I think that anyone applying for a school would be well advised to do so on the basis that they are happy with how it currently stands, unless they are aware of any future changes that might be to it's detriment.

Any possible improvements in the future should be regarded as a bonus if there is no certainty.

It may be true that they are seeking a new site, but that doesn't mean anything and could take ten years.

If you REALLY want to do something about it I would probably suggest contacting the DfE as an interested prospective parent and verifying the information openly (pretend you don't know what you do now). They can then decide if the school is misleading people or not.

hiddenhome Thu 24-Oct-13 19:50:00

If it's the Durham one in Gilesgate, then I'm not connected to it in any way. I just know it because dh goes there for fencing.

nennypops Thu 24-Oct-13 20:22:50

Recent publicised disasters with free schools would make me very wary indeed. There just doesn't seem to be anything approaching adequate oversight from the DfE, and I don't understand why they are so hell-bent on prescribing the curriculum for mainstream schools whilst extolling the benefits of leaving free schools to do whatever they want. And I definitely can't see what the attraction of unqualified teachers is.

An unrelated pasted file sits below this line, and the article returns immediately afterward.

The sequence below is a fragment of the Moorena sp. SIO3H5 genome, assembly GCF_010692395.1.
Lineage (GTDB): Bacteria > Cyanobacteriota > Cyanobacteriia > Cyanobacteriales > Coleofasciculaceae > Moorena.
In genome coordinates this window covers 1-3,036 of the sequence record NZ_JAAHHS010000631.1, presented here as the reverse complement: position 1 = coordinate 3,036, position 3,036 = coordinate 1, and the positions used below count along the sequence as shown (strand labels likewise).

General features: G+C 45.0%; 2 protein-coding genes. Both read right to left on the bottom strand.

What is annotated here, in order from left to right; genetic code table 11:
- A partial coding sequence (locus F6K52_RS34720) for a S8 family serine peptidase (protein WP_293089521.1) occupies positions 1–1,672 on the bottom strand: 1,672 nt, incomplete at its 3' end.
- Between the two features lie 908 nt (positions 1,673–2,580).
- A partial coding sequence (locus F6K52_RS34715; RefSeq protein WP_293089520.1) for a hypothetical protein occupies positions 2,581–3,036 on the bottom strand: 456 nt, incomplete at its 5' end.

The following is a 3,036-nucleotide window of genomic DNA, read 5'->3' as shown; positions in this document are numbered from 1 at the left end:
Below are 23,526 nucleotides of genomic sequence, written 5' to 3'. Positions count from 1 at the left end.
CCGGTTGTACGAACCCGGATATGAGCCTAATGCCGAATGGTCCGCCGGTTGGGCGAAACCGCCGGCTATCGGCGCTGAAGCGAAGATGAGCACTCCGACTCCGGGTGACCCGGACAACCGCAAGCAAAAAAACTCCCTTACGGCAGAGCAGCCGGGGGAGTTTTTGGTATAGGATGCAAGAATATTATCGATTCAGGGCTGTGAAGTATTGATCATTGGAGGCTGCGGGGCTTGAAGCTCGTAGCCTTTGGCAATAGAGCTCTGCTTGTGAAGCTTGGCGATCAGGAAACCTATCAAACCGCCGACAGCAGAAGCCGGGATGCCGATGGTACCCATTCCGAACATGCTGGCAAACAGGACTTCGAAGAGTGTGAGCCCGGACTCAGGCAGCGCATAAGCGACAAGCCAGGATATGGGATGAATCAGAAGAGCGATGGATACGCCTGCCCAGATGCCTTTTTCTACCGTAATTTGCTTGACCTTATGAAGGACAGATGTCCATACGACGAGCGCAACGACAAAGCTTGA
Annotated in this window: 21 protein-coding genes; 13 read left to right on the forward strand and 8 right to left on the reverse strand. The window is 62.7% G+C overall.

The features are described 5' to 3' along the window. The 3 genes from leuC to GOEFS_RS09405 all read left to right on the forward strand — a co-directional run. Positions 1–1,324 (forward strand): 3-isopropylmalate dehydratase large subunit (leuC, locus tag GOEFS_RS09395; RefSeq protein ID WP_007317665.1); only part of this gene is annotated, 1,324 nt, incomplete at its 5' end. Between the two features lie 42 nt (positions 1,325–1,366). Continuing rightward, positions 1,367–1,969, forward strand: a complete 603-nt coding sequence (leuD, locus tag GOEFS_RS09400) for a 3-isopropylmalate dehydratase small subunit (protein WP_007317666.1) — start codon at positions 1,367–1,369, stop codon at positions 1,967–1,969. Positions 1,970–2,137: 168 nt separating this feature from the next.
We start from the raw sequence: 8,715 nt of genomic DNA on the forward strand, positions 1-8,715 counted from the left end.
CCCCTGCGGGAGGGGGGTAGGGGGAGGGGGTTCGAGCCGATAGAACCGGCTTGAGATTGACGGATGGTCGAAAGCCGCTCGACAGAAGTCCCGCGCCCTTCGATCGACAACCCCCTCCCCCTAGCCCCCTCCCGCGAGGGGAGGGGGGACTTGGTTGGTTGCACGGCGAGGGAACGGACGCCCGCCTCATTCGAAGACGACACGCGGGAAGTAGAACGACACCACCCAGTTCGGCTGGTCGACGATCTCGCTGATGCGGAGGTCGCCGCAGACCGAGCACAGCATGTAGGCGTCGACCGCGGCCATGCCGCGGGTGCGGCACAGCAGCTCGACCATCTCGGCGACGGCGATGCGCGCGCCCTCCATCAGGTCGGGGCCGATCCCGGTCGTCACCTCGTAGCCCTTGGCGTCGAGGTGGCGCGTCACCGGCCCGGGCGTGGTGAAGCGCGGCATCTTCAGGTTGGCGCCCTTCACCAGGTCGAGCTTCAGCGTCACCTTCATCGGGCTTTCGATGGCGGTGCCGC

Mostly, though, it worries me that there is nothing in place to cover what happens if the whole things goes wrong. We've seen disasters with privatised care homes being asset-stripped and closed down, leaving very vulnerable people with nowhere to go, and I can't see that there is really adequate protection against this with free schools and academies.

Alexandrite Thu 24-Oct-13 20:25:07

If the previous school closed due to falling pupil numbers, then I suppose it is no surprise that the new free school in exactly the same place is only half full. I thought the idea of free schools was to provide schools in areas where there were not enough school places?

notagossip Thu 24-Oct-13 20:45:43

I hope you understand that I don't want to say where this school is or how I know what's what but thanks for your replies all the same. They have made me decide that I should say something before the LA admissions close next week in case they want to change their minds, I don't want to do it via FB so I will call one of them and suggest they contact the DfE as suggested by woodlandwanderwoman.
Bloody hell I feel like Edward Snowden sad